North Korea has long been known as the hermit kingdom due to its self-isolation from the rest of the world, where life inside the state is guarded
North Korea has long been known as the hermit kingdom due to its self-isolation from the rest of the world, where life inside the state is guarded with the utmost secrecy. Much of what we know today originates from satellite images, reports from humanitarian organisations and details recounted by defectors. While Kim Jong-un’s state sporadically releases information and infrequently communicates with other nations, it’s known that details are often heavily censored and images are strategically staged to promote the state’s goals.
One of the most illuminating defectors’ accounts was penned by Jang Jin-sung, who fled the state in 2014 out of fear he would be punished for a treasonable offense.
His misdeed was allowing a friend to borrow a book that was part of the ‘100-Copy Collection’, which is a selection of Western literature closely guarded in a fortress-type stronghold.
Citizens are prohibited from reading material or watching media from outside the state – and anyone caught doing so is guilty of revisionism and can be punished, leading in some circumstances to the death penalty.
Before Jin-sung sought asylum in South Korea, he served as one of the nation’s poet laureates and was widely praised for his powerful writing within the nation’s Propaganda and Agitation department.
There he crafted bodies of work, under the guise of a writer from the South, who supported Kim Jong-il, the current leader’s father, and their regime.
In Jin-sung’s 2014 memoir ‘Dear Leader’, he detailed his first day inside Room 101 of Division 19 (poetry) – where he gained access to a world material forbidden to other citizens.
He explained: “As I set foot on the marble floor of the office, I almost turned back to leave: it was as if I had just blundered onto the scene of North Korea’s most terrifying crime – treason.
“The extent of which no one else in the country could begin to imagine or exaggerate.
“The forbidden materials so casually littering every surface in the room would have brought a death sentence in any other room in all of North Korea and anywhere else in the country.”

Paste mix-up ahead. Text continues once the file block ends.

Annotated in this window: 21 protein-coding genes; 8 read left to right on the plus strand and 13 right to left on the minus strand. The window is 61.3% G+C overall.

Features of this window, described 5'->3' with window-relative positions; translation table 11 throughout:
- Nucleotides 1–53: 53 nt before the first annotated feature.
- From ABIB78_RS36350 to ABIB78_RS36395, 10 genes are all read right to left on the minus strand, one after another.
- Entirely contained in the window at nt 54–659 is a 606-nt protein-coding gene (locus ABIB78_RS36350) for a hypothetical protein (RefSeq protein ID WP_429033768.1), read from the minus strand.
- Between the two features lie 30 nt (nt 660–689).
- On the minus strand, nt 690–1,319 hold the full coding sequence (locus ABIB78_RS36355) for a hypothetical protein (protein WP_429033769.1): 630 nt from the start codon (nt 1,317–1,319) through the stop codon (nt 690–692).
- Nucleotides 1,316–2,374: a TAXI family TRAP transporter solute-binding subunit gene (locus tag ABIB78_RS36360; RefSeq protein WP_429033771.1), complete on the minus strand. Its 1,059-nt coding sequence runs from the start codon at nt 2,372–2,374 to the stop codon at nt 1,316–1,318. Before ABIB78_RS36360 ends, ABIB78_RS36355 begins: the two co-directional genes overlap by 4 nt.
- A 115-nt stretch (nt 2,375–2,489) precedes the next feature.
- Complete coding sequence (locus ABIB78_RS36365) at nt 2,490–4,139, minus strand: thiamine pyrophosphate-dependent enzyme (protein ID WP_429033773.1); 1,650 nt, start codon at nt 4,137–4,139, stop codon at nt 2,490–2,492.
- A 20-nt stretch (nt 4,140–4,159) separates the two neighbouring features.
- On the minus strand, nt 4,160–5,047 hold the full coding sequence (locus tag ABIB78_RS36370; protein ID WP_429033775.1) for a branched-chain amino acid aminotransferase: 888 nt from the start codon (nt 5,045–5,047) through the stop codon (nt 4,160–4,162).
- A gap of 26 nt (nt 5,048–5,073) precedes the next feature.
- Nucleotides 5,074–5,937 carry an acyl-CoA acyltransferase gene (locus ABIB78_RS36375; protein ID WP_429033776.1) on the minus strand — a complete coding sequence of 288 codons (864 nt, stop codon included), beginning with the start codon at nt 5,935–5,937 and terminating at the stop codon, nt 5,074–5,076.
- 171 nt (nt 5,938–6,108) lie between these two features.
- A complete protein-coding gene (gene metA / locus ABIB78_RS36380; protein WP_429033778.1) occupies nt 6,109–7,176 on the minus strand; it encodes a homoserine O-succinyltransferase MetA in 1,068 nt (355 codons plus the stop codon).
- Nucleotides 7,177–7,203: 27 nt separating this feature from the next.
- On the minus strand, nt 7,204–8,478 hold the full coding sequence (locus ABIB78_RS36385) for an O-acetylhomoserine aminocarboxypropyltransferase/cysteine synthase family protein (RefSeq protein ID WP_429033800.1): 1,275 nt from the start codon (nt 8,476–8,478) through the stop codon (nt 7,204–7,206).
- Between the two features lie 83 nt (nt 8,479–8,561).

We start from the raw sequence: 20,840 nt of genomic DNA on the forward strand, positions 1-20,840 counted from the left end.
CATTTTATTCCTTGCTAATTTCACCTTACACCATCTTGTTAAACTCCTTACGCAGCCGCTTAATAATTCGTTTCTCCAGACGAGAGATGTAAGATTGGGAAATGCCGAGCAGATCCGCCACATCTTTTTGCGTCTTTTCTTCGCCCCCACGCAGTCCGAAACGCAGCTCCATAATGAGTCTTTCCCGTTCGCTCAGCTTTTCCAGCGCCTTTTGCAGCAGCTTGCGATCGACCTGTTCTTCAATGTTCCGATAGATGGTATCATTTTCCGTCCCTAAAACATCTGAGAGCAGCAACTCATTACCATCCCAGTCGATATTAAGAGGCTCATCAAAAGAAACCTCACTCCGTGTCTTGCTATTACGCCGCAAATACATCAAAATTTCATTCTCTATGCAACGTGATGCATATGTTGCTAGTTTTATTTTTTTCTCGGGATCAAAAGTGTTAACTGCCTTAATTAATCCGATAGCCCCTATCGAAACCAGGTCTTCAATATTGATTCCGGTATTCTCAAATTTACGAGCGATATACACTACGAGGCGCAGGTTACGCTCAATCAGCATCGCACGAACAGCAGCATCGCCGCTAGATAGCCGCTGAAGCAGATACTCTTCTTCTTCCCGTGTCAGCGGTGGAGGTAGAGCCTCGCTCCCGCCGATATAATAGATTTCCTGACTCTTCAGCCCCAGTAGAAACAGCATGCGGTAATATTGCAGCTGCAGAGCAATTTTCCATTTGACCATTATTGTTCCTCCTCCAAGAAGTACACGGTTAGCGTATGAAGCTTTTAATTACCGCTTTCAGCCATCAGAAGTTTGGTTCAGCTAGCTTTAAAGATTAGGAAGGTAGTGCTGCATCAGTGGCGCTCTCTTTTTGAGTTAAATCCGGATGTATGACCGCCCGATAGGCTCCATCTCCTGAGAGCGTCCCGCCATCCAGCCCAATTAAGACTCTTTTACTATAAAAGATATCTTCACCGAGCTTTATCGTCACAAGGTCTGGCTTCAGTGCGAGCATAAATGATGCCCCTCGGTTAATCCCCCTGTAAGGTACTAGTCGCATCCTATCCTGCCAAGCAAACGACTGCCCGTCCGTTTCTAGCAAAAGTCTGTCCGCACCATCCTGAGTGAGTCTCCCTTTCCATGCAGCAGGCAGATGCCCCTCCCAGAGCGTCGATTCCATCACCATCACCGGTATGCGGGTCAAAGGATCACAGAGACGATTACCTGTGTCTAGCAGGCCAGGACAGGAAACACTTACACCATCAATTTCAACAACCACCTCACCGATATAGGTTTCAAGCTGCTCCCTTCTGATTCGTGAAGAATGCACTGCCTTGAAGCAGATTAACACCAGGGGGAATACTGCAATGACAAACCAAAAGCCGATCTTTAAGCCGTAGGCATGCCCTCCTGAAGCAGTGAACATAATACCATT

In contradiction of law within the state, the then-27-year-old noticed “enemy newspapers and books strewn carelessly about the office” along with a plaque from then-leader Kim Jong-il in 1998.
The note – which read “Inhabit Seoul, although you are in Pyongyang” – required the workers to “inhabit South Korea’s collective psyche” in order to “undermine and triumph over it”.
While outside media was allowed inside Office 101, it was closely guarded – with books only allowed out of the library for one day and novels for several, but never were either allowed to be taken home.
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Through the literature, Jin-sung gained a broader perspective of the outside world and their leaders’ lies over the generations.
One included the recognition that South Korea’s administration was not a “treasonous regime led by a sycophantic leader”, as had been taught to them.
The massive economic discrepancies between the two states became apparent too and that they were not a “puppet” for the US.
He wrote the pseudonym Kim Kyong-min and embodied the persona of an alter-ego who supported the Kim dynasty.
The letters, which also amplified anti-US sentiment, were then disseminated across the state to embolden the regime.
He added: “By my time, the UDF was using the experience and technique previously employed against South Korea’s citizens to conduct psychological offenses against our own people.
“The experience and techniques that had been learned were replicated in psychological operations aimed at North Koreans though, in other ways, we were still fighting a cultural war on two fronts.
“The North Korean people could never have imagined that all these apparently foreign works were produced by Office 101, in the very heart of their capital, Pyongyang.
“Isolated from the outside world, it’s not surprising that they believed that the people of the world, including South Koreans, admired our country’s strong leadership and many achievements.”
Jin-sung became increasingly disillusioned with the regime – despite being afforded additional rations and luxury items because of his success as a writer.
He later wrote: “The only power that will undermine the dictatorship of the mind is the realisation that it is possible not only for the regime to lie to its people, but that it has done so, deliberately and constantly.
“My people cannot be free until each of us acknowledges that the Revolutionary History of the Leader is not the true reality of North Korea.
“North Korea’s dictatorship of force over its people – its police-state system, the inescapable surveillance, the party’s invocation of the ‘Supreme Leader’s will’, overruling even the national constitution – cannot end while the dictatorship of the mind prevails.”